I was reminded of a post on citation practices by Sara Ahmed, so I started re-reading it and it struck a chord with reference to my recent keynote on how Virtually Connecting challenges academic Ga…
My name is Marco, and I’m working as the Mozilla accessibility QA engineer and evangelist. I joined Mozilla on December 3rd, 2007. Initially working from within the QA team, I transferred to the newly founded dedicated accessibility team in April of 2011. Before my full-time employment, I voluntee...
Human Diversity and Learner Transformation
Learner identities, Big History, and collective learning also generally remind me about shrinking numbers of languages, which I’ve mentioned before. In teaching and passing on knowledge, we will need to be even far more accomodating about culture and language, or eventually we’ll loose all of the diversity of languages we’ve got today.
In digging around a bit I note that Dr. Kalantzis has some interesting course content available on Coursera that might be worth delving into shortly as well.
Be creative and have fun, but remember the multiple audiences and communities who may not consume your content the same way you do.
An astonishing percentage of what I do with my clients’ web copy involves eradicating the phrase “click here” from their links. For more information, click here.
You see it everywhere. Everyone’s doing it, so it must be a best practice, right?
Wrong. It’s the worst possible practice. You should never, ever use “click here” in a web link.
“Click here” requires context.
Affordable education. Transparent science. Accessible scholarship.
These ideals are slowly becoming a reality thanks to the open education, open science, and open access movements. Running separate—if parallel—courses, they all share a philosophy of equity, progress, and justice. This book shares the stories, motives, insights, and practical tips from global leaders in the open movement.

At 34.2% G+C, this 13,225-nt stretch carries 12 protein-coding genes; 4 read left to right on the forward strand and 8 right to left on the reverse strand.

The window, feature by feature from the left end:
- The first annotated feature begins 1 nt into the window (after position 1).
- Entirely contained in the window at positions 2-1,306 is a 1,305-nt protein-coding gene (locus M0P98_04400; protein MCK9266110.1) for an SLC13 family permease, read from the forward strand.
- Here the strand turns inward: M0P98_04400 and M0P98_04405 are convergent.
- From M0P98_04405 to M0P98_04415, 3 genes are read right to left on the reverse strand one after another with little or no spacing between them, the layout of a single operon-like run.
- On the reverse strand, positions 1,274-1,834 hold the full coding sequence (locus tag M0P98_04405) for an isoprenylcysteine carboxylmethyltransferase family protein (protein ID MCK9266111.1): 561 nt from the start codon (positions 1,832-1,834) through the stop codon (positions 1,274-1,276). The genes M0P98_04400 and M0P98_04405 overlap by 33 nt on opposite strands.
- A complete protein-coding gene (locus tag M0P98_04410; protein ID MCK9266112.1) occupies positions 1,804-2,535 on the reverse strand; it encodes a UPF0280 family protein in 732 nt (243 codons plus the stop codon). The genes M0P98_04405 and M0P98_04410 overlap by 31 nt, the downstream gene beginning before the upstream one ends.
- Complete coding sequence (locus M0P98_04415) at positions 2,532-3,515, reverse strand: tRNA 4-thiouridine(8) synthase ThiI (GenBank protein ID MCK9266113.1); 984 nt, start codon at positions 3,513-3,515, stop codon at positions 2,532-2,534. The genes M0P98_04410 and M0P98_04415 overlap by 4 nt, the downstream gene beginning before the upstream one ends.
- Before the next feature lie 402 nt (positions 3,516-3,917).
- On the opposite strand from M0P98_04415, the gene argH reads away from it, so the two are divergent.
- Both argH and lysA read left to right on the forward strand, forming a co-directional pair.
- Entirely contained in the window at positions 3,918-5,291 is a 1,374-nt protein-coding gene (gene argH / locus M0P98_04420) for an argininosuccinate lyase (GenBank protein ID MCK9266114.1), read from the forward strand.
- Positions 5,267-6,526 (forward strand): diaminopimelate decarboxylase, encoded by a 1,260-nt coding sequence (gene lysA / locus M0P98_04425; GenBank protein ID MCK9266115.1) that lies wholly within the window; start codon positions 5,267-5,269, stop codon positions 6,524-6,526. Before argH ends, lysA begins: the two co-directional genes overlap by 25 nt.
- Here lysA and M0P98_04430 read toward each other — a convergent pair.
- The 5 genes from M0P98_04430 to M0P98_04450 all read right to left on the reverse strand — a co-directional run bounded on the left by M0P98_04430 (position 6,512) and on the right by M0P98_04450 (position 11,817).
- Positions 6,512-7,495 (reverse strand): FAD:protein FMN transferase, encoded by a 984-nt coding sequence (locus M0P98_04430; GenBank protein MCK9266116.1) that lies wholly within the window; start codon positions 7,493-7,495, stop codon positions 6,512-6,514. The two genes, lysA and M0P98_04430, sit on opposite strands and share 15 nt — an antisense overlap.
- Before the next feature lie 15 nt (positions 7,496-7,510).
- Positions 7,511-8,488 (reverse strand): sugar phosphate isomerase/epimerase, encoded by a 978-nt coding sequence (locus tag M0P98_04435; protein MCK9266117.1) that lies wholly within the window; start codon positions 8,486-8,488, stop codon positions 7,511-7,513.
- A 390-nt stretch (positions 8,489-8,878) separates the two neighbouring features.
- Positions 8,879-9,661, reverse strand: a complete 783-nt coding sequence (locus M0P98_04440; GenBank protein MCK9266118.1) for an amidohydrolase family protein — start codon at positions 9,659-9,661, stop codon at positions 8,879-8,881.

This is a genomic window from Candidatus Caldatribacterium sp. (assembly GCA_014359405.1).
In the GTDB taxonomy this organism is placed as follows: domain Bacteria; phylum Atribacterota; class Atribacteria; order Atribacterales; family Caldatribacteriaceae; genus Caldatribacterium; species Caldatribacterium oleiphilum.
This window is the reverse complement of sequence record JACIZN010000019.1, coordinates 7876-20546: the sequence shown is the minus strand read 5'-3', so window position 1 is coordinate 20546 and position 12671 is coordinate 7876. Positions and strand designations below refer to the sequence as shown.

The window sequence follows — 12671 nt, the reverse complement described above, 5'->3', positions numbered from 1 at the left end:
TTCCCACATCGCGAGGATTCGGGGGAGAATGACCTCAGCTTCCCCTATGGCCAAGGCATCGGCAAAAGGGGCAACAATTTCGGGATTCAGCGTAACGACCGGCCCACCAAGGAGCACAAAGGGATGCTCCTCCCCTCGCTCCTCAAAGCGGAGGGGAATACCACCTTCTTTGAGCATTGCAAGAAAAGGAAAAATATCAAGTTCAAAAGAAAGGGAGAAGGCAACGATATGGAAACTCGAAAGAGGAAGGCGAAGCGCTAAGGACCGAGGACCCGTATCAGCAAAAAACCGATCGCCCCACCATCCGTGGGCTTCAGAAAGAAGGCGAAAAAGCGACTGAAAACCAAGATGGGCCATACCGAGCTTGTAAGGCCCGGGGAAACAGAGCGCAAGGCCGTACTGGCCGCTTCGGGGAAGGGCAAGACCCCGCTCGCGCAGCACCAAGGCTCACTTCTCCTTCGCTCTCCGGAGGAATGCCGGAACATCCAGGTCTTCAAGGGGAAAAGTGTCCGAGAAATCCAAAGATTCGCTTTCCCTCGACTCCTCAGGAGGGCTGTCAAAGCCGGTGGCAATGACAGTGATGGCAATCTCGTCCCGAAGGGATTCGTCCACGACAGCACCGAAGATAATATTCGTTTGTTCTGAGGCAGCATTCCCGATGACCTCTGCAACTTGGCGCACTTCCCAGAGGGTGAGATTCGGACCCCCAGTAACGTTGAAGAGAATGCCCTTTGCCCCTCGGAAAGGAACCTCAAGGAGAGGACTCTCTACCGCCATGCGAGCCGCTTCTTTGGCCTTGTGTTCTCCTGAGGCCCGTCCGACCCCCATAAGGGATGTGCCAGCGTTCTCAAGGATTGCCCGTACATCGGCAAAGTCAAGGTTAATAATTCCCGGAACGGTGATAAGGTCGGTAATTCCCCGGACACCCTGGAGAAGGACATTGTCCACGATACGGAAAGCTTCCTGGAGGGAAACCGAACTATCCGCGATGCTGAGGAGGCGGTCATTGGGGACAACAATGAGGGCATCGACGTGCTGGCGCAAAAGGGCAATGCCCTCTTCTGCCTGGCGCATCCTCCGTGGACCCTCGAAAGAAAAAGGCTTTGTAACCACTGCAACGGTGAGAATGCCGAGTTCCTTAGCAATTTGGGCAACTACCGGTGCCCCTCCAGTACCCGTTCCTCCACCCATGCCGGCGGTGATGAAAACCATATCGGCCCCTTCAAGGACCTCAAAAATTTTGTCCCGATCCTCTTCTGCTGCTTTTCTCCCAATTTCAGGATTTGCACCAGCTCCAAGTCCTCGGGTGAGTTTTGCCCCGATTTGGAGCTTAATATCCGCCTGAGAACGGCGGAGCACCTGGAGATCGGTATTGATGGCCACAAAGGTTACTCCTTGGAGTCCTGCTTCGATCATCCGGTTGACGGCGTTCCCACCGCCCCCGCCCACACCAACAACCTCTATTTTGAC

I ran across three different pleas in less than the span of an hour, so it’s something I’ll commend to everyone’s attention. Rachel’s tweet has some nice linked resources. I’ll have to take a closer look at what I can do to better support these ideas myself.
I’m glad that WordPress.org has a feature filter checkbox for “accessibility ready” on their themes page, but they should begin using that flag to filter out those which aren’t and just not showing them. It would be nice to have that type of functionality to be able to sort plugins by as well, or to leverage plugins to support it against the threat of being de-listed.
Going forward, I’ll only implement or recommend themes/plugins that are accessible or show me they’re working on it.
I’ll even help and create PRs.
If we’re going to power 30% of the Internet, we have a responsibility to build a better web.
— Rachel Cherry (@bamadesigner) December 18, 2017
I highly recommend these two additional articles I saw that touch upon two different areas:
Excluded from Confoo Speaker Dinner: What Happened and How it Made Me Feel by Nicolas Steenhout
This post originally started as a Twitter thread. Since those can be difficult to read in some circumstances, and since this content is I think valuable for more than just WordPress Twitter, I’m spooling it up and re-sharing as a complete post. I’ve also added a link and a video to this. OK thir...
I was an invited speaker at the Confoo YVR conference in December 2017. I gave two talks, both on accessibility. I was the only speaker presenting accessibility-related topics. There was a dinner organized for all the speakers. I was precluded from attending that dinner because the organizers selected a venue on the second floor, with no elevators. There was no way for a wheelchair user to access the venue. I felt embarrassed, and angry.